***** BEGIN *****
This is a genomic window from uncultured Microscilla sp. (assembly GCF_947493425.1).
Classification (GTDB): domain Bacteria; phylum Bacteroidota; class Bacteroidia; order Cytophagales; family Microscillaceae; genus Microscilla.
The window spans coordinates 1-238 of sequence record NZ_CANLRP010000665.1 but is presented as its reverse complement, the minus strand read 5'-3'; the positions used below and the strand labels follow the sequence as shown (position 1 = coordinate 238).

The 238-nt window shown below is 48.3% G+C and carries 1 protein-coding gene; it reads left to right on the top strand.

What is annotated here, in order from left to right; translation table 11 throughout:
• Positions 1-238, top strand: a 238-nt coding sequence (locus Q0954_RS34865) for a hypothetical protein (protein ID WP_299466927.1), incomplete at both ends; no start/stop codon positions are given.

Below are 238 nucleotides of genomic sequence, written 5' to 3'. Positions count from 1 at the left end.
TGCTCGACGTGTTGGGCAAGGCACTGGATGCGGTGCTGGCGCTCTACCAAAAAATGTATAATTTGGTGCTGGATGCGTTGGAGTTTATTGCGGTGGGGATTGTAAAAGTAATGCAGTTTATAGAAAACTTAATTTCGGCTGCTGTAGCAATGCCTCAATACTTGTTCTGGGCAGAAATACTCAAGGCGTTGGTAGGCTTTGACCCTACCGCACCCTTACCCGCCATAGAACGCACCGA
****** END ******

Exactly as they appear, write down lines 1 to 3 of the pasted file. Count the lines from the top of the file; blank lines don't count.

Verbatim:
This is a genomic window from uncultured Microscilla sp. (assembly GCF_947493425.1).
Classification (GTDB): domain Bacteria; phylum Bacteroidota; class Bacteroidia; order Cytophagales; family Microscillaceae; genus Microscilla.
The window spans coordinates 1-238 of sequence record NZ_CANLRP010000665.1 but is presented as its reverse complement, the minus strand read 5'-3'; the positions used below and the strand labels follow the sequence as shown (position 1 = coordinate 238).